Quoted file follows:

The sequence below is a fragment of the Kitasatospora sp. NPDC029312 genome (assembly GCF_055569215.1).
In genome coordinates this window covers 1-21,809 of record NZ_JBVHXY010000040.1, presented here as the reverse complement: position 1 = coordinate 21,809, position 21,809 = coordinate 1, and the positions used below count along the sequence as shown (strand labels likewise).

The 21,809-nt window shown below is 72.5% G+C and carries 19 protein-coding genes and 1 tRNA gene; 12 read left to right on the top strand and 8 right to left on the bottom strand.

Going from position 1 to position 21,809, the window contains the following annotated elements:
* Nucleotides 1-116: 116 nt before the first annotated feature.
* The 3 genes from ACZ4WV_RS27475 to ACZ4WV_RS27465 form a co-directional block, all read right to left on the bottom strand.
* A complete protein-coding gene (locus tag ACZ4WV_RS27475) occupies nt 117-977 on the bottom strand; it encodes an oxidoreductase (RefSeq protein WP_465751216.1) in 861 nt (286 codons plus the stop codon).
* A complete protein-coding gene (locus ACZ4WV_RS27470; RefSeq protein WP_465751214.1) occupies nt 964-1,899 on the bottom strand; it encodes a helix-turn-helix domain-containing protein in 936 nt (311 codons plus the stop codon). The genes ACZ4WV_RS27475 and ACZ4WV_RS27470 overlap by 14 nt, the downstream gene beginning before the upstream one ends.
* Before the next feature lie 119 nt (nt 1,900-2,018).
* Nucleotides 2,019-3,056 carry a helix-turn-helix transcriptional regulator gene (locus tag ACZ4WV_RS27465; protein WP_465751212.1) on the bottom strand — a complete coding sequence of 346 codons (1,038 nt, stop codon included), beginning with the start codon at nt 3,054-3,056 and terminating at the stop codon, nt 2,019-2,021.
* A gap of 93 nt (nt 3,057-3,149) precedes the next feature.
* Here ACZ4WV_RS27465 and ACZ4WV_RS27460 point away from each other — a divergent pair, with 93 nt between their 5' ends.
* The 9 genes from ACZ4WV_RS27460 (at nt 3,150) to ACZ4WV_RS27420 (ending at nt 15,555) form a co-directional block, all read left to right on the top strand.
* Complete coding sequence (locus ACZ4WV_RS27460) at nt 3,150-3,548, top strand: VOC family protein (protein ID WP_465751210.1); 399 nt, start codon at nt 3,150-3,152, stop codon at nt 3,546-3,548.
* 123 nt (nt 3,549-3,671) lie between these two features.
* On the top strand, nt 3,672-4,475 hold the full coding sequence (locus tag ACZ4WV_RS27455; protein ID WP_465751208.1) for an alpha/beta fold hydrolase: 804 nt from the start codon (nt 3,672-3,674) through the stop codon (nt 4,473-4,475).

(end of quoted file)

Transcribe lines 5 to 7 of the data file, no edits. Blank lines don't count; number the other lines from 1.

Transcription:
* Nucleotides 1-116: 116 nt before the first annotated feature.
* The 3 genes from ACZ4WV_RS27475 to ACZ4WV_RS27465 form a co-directional block, all read right to left on the bottom strand.
* A complete protein-coding gene (locus tag ACZ4WV_RS27475) occupies nt 117-977 on the bottom strand; it encodes an oxidoreductase (RefSeq protein WP_465751216.1) in 861 nt (286 codons plus the stop codon).